In June last year the Australian not-for-profit, Critical Social Work Publishing House, ran a piece by Milton James: 1989 Tiananmen Square “Student Massacre” was a hoax. This was flagged as a thirty-four minute read.
I don’t like that ‘hoax’ descriptor. It’s accurate – the piece assembles too much detail to deny it – but too small a word. As with more recent allegations, debunked here, of mass atrocities on the Uighurs in a region bordering Afghanistan and central to a Belt & Road eloquently symbolic of why the US and its junior partners fear China’s economic rise …
… Tiananmen Square 1989 holds mythic status in the manufacture of Western opinion on China. Which is to say, in the fast accelerating manufacture of Sinophobia.
Two days ago – in Who wants a war with China over Taiwan? – I wrote of two implicit and sorely misinformed assumptions in almost any dialogue within the West about China:
- We are better than Them because we are a democracy and they are not.
- We are better than Them because we have free speech and they do not.
Both are rebutted in that post. More generally, how ill served we are by media business models which, the sincerity of many journalists notwithstanding, cannot but subordinate truth to power is the theme of many of my posts. This for instance.
Again, ‘hoax’ is too small a word given the stakes. Should ‘we’ go to war with China – if only by hair-triggered miscalculation after one round too many of “let’s play chicken” – our passive and characteristically uninformed consent will have been obtained on the basis of an understanding of China, as Evil Empire, skilfully woven from tissues of lies such as those on the Uighurs.
And those on Tiananmen Square, 1989. So since the stakes could hardly be higher, why not set aside the thirty-four minutes allegedly needed (I was too engrossed to keep tally) to read the Milton James piece? It begins:
In recent times, the words “Remember Tiananmen Square” have become a slogan serving to remind us that we are dealing with an “evil empire” here.
But what if the so called “Tiananmen Square Student Massacre” never happened, at least not in the way mainstream media continues to portray it? The story that Chinese troops machine-gunned hundreds of innocent student protesters on the night of 3rd or 4th June 1989 has been thoroughly debunked by many of those present in the Square on those nights. Among them was a Chilean diplomat (Second Secretary), a Spanish TVE television crew, a correspondent for Reuters, and protesters themselves, all of who said nothing happened that night other than a military unit telling the remaining students to leave the Square; there was no student Massacre in Tiananmen Square. Similarly, a well-known Taiwan-born writer Hou Dejian, who had been on a hunger strike in the Square in show of solidarity with the students, said “Some people said that 200 died in the Square and others claimed that as many as 2,000 died. There were also stories of tanks running over students who were trying to leave. I have to say that I did not see any of that. I myself was in the Square until 6:30 in the morning.”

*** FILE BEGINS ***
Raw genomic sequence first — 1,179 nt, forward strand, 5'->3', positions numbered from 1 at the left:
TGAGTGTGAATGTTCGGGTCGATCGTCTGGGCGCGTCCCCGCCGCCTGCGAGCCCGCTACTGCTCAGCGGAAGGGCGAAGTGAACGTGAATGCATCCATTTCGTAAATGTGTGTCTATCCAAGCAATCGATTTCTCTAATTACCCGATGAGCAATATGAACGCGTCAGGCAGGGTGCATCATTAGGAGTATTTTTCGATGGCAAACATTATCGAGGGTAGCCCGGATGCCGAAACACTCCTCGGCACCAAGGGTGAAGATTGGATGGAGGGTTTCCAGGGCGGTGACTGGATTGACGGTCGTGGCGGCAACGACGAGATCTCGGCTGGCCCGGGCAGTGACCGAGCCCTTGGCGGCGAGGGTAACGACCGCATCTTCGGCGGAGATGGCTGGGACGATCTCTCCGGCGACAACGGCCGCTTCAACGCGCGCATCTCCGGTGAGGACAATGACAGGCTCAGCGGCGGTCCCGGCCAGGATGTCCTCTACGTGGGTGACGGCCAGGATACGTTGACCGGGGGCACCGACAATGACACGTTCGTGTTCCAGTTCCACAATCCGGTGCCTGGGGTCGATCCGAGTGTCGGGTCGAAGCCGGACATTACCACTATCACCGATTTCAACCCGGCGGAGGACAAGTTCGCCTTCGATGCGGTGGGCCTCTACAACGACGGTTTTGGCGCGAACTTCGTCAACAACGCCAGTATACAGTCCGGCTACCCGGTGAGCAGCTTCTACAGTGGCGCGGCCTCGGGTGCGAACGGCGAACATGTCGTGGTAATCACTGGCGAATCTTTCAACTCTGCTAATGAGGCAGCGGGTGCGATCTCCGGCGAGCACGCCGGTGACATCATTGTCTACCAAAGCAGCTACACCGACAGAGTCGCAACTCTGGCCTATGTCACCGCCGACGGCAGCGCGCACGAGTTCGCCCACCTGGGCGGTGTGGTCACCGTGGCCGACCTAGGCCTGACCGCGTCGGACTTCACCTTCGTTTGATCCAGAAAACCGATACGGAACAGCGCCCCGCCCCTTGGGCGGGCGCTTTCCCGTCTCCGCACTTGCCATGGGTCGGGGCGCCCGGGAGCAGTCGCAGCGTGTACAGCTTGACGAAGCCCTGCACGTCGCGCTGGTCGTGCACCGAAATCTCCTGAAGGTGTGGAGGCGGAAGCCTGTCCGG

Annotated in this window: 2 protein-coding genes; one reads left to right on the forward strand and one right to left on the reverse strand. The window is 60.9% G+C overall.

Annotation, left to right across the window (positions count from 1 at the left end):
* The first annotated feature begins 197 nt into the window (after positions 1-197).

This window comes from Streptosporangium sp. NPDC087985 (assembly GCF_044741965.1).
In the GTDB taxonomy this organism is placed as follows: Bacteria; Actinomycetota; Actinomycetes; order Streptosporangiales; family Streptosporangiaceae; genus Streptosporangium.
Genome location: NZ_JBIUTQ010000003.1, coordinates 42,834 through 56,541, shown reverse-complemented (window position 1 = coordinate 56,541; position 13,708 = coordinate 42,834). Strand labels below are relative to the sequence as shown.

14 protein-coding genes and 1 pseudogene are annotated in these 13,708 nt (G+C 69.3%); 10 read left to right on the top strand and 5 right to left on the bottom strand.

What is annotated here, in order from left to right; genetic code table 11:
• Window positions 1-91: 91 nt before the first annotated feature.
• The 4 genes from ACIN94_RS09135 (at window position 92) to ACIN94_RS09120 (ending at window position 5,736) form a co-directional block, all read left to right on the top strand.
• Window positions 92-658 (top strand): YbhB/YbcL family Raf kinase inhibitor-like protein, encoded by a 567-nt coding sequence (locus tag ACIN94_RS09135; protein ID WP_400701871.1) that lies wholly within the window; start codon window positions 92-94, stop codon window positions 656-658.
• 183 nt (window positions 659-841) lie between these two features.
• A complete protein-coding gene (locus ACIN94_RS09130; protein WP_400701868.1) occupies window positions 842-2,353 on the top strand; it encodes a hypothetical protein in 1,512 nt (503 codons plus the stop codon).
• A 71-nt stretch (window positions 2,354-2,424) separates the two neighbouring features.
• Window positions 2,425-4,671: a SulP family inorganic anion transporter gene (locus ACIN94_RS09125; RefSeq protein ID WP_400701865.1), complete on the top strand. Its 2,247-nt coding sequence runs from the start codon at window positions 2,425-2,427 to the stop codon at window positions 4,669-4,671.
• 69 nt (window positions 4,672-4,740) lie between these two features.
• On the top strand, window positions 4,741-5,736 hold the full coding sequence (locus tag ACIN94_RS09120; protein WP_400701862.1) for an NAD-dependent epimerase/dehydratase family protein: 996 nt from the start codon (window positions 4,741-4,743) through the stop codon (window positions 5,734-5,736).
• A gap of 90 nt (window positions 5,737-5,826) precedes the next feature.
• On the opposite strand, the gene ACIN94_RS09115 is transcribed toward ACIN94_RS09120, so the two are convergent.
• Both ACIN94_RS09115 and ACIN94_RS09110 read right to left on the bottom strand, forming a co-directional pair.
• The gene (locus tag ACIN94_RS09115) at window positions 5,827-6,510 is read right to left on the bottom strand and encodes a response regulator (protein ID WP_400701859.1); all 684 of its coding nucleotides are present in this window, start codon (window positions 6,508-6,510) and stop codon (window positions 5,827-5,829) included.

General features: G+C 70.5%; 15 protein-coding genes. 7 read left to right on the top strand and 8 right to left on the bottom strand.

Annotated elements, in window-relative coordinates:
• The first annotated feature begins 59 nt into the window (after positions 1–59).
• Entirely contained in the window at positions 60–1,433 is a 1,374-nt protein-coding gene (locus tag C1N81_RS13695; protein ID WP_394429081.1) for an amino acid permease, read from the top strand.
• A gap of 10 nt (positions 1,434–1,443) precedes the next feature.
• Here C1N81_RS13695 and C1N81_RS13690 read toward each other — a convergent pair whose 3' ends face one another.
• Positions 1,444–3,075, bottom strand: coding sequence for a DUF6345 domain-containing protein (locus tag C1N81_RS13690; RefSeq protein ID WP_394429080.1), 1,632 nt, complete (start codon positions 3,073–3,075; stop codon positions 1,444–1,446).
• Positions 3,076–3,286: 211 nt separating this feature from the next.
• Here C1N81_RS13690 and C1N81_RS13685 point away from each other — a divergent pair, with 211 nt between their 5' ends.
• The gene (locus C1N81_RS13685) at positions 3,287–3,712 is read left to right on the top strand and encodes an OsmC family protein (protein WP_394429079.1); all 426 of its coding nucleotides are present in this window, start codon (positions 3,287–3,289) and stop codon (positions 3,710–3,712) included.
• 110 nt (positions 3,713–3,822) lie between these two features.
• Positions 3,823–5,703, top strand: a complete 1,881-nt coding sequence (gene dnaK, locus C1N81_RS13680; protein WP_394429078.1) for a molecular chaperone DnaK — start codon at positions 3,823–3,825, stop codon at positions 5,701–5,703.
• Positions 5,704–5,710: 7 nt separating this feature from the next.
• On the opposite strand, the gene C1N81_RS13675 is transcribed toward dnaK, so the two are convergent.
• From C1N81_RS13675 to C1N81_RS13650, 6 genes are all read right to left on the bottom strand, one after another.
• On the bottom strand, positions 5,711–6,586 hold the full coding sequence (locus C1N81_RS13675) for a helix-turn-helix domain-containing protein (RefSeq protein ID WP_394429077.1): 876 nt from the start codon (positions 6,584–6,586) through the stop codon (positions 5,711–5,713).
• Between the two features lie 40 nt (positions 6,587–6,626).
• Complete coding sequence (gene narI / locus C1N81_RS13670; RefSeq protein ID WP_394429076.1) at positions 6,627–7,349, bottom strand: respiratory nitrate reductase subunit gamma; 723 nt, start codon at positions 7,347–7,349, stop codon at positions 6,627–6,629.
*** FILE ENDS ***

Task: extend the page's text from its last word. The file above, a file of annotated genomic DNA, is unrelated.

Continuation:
I have come across three very interesting articles. The first is a blog dated 2nd June 2019 posted on World Affairs website and titled “Tiananmen Square Massacre – Facts, Fiction and Propaganda”. The second is an article by Gregory Clark, former Australian diplomat, published in the Japanese Times on 3rd June 2014 titled “What really happened at Tiananmen?” The third is a much older article by Long Xin Ming, titled “Let’s talk about Tiananmen Square, 1989: My hearsay is better than your hearsay”. It talks of a workers’ revolt in Beijing at the same time as the student protest outside of Tiananmen Square. This was a real and far more important event that was totally missed by Western journalists in Beijing, most of whom were hanging out in the Beijing Hotel at the time.
Drawing on these sources, and on contemporaneous photographs – a few of them gruesome – Mr James assembles a very different picture of what happened on those nights in Tiananmen Square. Here for a third time is the link.
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